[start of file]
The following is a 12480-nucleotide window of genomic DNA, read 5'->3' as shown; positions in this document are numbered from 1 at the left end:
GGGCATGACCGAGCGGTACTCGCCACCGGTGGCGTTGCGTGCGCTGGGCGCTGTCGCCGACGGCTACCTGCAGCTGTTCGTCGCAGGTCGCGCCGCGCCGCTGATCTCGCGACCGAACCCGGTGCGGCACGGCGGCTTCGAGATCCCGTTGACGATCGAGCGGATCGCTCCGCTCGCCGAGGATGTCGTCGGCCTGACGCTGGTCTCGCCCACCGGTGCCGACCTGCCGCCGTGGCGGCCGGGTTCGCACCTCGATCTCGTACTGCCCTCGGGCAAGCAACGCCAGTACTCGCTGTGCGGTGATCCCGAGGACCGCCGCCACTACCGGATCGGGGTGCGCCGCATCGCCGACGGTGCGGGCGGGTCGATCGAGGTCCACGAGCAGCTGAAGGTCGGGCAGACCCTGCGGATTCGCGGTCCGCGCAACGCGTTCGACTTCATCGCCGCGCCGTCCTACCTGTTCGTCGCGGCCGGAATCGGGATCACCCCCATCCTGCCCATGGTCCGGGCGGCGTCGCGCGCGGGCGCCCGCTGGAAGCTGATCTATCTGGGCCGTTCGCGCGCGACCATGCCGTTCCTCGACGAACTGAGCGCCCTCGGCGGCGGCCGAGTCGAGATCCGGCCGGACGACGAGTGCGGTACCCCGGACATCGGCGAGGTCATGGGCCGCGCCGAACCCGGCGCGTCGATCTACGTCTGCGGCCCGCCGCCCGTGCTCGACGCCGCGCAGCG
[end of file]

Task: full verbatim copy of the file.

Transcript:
The following is a 12480-nucleotide window of genomic DNA, read 5'->3' as shown; positions in this document are numbered from 1 at the left end:
GGGCATGACCGAGCGGTACTCGCCACCGGTGGCGTTGCGTGCGCTGGGCGCTGTCGCCGACGGCTACCTGCAGCTGTTCGTCGCAGGTCGCGCCGCGCCGCTGATCTCGCGACCGAACCCGGTGCGGCACGGCGGCTTCGAGATCCCGTTGACGATCGAGCGGATCGCTCCGCTCGCCGAGGATGTCGTCGGCCTGACGCTGGTCTCGCCCACCGGTGCCGACCTGCCGCCGTGGCGGCCGGGTTCGCACCTCGATCTCGTACTGCCCTCGGGCAAGCAACGCCAGTACTCGCTGTGCGGTGATCCCGAGGACCGCCGCCACTACCGGATCGGGGTGCGCCGCATCGCCGACGGTGCGGGCGGGTCGATCGAGGTCCACGAGCAGCTGAAGGTCGGGCAGACCCTGCGGATTCGCGGTCCGCGCAACGCGTTCGACTTCATCGCCGCGCCGTCCTACCTGTTCGTCGCGGCCGGAATCGGGATCACCCCCATCCTGCCCATGGTCCGGGCGGCGTCGCGCGCGGGCGCCCGCTGGAAGCTGATCTATCTGGGCCGTTCGCGCGCGACCATGCCGTTCCTCGACGAACTGAGCGCCCTCGGCGGCGGCCGAGTCGAGATCCGGCCGGACGACGAGTGCGGTACCCCGGACATCGGCGAGGTCATGGGCCGCGCCGAACCCGGCGCGTCGATCTACGTCTGCGGCCCGCCGCCCGTGCTCGACGCCGCGCAGCG